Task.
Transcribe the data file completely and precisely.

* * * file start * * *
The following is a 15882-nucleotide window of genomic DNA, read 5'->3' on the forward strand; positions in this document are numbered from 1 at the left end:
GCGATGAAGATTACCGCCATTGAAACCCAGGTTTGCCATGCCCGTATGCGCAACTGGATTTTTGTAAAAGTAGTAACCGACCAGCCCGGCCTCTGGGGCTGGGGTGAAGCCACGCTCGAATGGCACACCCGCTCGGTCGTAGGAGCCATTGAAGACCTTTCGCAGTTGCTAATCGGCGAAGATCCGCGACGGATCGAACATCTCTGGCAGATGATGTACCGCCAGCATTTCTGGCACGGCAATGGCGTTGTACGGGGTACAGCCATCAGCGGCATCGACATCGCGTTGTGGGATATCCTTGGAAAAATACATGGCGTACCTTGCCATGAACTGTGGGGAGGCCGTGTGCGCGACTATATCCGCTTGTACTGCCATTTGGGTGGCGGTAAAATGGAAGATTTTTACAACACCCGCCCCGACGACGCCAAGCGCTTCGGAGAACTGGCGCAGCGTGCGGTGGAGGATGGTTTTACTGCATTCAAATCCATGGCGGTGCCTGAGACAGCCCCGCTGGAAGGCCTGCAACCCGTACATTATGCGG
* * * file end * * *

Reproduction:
The following is a 15882-nucleotide window of genomic DNA, read 5'->3' on the forward strand; positions in this document are numbered from 1 at the left end:
GCGATGAAGATTACCGCCATTGAAACCCAGGTTTGCCATGCCCGTATGCGCAACTGGATTTTTGTAAAAGTAGTAACCGACCAGCCCGGCCTCTGGGGCTGGGGTGAAGCCACGCTCGAATGGCACACCCGCTCGGTCGTAGGAGCCATTGAAGACCTTTCGCAGTTGCTAATCGGCGAAGATCCGCGACGGATCGAACATCTCTGGCAGATGATGTACCGCCAGCATTTCTGGCACGGCAATGGCGTTGTACGGGGTACAGCCATCAGCGGCATCGACATCGCGTTGTGGGATATCCTTGGAAAAATACATGGCGTACCTTGCCATGAACTGTGGGGAGGCCGTGTGCGCGACTATATCCGCTTGTACTGCCATTTGGGTGGCGGTAAAATGGAAGATTTTTACAACACCCGCCCCGACGACGCCAAGCGCTTCGGAGAACTGGCGCAGCGTGCGGTGGAGGATGGTTTTACTGCATTCAAATCCATGGCGGTGCCTGAGACAGCCCCGCTGGAAGGCCTGCAACCCGTACATTATGCGG